Consumer Perceptions of the Publicised Link between Cancer and Eating Red and Processed Meat: A Qualitative and Quantitative Study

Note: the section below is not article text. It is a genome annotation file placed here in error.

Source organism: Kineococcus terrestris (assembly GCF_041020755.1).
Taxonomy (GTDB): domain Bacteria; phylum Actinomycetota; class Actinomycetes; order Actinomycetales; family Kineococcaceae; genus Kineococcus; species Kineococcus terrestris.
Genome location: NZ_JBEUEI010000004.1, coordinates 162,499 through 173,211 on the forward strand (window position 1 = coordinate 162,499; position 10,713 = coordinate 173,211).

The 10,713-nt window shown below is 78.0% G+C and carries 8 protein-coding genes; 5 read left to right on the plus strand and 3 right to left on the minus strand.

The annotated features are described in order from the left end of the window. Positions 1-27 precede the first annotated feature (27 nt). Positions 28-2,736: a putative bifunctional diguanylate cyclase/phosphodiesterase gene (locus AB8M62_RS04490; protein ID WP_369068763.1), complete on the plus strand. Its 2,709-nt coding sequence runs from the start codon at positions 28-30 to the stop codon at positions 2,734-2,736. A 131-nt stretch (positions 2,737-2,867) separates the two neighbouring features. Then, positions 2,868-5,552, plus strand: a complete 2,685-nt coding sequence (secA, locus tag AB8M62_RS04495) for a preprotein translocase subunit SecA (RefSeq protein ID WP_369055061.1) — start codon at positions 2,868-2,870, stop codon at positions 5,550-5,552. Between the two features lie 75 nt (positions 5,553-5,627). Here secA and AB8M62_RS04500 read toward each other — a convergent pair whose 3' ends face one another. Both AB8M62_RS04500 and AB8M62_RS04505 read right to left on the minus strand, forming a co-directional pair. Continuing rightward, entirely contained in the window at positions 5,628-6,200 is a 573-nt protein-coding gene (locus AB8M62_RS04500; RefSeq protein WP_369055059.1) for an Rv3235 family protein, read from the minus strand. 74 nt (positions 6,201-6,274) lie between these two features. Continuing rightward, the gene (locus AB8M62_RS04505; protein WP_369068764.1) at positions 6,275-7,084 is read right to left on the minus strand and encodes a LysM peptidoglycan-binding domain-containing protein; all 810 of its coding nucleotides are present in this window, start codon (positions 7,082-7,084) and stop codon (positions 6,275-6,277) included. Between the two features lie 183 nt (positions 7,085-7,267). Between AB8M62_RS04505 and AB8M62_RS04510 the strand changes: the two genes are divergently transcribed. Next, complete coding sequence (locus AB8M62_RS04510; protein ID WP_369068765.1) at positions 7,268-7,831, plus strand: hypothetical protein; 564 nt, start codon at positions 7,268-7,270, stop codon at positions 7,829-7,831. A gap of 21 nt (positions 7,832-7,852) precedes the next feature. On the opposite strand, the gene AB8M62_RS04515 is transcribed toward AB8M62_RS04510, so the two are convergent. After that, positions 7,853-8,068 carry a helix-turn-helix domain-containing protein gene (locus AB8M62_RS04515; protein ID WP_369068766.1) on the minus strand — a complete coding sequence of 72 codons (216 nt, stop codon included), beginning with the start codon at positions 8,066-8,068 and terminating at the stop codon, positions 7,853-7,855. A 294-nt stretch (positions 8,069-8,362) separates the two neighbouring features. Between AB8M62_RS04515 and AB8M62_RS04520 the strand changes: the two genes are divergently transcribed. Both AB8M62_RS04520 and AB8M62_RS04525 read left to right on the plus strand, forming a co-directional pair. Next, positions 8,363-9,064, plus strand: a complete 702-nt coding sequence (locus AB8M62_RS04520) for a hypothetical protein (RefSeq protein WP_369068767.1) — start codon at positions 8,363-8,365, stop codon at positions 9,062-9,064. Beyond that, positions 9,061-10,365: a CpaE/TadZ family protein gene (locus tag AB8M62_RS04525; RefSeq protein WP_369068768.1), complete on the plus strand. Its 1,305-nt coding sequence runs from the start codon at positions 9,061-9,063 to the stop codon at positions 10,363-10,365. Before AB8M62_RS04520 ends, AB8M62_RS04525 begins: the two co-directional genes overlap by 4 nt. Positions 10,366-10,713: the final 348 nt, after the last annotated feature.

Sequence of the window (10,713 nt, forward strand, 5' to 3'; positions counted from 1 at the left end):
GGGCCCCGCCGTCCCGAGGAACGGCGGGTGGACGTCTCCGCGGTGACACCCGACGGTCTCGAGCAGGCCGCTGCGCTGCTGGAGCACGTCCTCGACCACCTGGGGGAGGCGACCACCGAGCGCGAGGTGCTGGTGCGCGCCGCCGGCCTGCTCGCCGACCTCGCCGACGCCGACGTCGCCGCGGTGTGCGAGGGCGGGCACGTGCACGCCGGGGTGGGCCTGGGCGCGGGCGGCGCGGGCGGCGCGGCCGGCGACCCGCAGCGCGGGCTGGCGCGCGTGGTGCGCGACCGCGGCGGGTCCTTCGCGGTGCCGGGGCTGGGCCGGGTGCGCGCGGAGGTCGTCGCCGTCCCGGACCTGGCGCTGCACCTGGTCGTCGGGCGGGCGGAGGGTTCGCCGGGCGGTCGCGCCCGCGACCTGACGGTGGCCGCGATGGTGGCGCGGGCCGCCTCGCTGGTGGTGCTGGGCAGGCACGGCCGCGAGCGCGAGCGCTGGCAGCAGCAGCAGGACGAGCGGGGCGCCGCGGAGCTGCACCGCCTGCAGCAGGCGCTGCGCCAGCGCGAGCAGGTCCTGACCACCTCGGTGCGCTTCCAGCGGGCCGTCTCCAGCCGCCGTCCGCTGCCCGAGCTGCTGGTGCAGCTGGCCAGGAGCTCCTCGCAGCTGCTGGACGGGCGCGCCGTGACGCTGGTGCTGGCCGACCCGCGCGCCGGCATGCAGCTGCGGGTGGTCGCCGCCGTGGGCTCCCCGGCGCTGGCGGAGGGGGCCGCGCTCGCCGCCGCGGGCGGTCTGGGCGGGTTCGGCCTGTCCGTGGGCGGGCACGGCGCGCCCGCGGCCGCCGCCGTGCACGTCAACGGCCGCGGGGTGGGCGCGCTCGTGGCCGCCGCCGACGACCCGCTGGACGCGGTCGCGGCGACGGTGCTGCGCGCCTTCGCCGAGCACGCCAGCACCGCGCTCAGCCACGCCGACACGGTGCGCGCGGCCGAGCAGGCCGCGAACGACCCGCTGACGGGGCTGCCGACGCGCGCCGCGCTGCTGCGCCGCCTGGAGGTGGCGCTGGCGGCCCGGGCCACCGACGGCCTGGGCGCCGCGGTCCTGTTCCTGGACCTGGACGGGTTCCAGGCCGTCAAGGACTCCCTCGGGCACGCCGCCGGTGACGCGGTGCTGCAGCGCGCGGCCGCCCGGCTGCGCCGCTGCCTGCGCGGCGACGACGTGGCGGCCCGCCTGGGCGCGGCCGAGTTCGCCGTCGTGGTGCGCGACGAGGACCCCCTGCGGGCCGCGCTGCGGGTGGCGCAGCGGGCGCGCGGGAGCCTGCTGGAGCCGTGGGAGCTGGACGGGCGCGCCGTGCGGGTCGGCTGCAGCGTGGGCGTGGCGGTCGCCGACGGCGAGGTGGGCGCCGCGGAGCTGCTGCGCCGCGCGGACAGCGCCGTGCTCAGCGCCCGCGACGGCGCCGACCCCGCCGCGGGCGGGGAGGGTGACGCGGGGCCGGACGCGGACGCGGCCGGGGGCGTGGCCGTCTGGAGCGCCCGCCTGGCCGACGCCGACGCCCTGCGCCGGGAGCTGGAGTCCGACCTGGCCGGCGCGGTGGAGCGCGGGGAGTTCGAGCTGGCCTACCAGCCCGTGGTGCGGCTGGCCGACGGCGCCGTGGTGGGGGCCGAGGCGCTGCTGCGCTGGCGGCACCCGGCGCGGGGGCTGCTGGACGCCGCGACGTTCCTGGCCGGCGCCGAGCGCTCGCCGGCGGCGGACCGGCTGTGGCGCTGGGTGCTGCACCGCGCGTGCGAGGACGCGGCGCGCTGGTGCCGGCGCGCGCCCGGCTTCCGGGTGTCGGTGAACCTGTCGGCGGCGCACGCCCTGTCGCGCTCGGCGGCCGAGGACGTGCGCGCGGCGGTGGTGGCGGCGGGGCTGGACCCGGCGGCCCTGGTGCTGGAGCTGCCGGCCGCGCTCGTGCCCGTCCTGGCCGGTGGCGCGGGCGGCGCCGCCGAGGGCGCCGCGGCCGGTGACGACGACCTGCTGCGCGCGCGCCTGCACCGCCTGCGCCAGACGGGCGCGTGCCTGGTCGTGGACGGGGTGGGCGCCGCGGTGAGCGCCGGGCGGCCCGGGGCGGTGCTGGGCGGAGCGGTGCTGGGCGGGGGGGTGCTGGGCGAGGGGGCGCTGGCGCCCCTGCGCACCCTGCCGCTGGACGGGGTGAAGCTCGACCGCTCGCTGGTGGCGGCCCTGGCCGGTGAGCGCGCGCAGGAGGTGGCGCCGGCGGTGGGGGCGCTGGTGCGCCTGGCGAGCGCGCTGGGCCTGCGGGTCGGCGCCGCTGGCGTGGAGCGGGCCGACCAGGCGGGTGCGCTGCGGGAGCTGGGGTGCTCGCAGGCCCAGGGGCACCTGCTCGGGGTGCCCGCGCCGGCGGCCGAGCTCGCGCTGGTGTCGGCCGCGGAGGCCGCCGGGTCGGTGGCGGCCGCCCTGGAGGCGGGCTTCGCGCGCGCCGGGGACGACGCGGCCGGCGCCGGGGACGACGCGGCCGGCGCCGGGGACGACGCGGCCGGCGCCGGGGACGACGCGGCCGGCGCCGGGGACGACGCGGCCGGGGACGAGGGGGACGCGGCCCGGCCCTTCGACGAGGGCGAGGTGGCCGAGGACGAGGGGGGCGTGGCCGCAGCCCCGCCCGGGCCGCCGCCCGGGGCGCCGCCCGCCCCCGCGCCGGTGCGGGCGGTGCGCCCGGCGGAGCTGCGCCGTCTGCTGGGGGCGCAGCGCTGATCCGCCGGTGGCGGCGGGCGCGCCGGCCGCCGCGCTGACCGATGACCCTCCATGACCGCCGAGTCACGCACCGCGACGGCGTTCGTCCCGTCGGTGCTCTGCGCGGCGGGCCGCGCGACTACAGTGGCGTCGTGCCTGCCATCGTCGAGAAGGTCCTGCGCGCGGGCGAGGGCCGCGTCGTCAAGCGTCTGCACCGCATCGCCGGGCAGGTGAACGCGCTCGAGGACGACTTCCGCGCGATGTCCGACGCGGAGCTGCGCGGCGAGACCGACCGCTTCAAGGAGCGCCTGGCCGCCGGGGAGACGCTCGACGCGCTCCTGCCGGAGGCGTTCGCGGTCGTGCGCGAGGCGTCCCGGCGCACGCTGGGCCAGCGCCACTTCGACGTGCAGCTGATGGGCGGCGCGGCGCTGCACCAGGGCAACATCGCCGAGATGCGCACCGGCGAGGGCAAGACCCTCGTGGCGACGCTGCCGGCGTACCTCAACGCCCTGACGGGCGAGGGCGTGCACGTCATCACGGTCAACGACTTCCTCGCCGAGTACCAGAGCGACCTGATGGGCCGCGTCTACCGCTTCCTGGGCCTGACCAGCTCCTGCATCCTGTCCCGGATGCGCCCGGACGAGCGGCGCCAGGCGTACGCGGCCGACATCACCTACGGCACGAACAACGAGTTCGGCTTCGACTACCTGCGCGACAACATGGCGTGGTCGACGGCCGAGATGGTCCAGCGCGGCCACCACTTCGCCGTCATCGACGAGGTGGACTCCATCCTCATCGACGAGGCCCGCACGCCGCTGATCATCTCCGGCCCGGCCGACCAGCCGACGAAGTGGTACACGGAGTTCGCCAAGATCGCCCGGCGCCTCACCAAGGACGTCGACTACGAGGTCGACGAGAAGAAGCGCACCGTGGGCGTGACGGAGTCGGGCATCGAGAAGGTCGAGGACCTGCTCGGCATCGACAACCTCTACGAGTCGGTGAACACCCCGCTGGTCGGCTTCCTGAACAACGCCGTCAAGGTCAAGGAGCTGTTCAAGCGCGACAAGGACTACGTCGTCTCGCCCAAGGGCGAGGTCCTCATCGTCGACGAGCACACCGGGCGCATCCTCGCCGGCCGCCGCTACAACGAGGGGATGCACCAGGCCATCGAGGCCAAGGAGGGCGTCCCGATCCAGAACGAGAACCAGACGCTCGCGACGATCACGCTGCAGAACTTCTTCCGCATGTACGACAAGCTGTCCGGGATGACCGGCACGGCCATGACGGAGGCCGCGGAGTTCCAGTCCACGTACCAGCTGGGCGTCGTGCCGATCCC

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Background – Eating a diet high in red and processed meat has been found to be attributable to an increased risk of some cancers. The aim of the present study was to investigate consumer intakes, beliefs and perceptions of red and processed meat in relation to the cancer risk. Methods – A cross-sectional self-administered online questionnaire, including quantitative and qualitative questions, was completed by participants recruited from the UK adult population. Results – The study was completed by n=40 participants. The greatest number of participants felt that limiting their intake of red and processed meat would be not really (n=18) or not at all (n=12) difficult. Qualitative analysis revealed that some participants would find it difficult to limit their intake because of taste, household diet and social norms. Just over 50% of participants (n=21) agreed in some way that cancer risks of red and processed meat were a greater concern to them now than in the past. Conclusions – The present study suggests beliefs that limiting red and processed meat intake would not be difficult. However, barriers to change exist surrounding red and processed meat as a staple in the UK diet. The results highlight that more could be done to raise awareness of the cancer risk associated with red and processed meat, which might encourage reduced intakes within the recommended maximum amount. Further research in this area could help to implement future interventions to increase knowledge and awareness of the cancer risk associated with high red and processed meat consumption.
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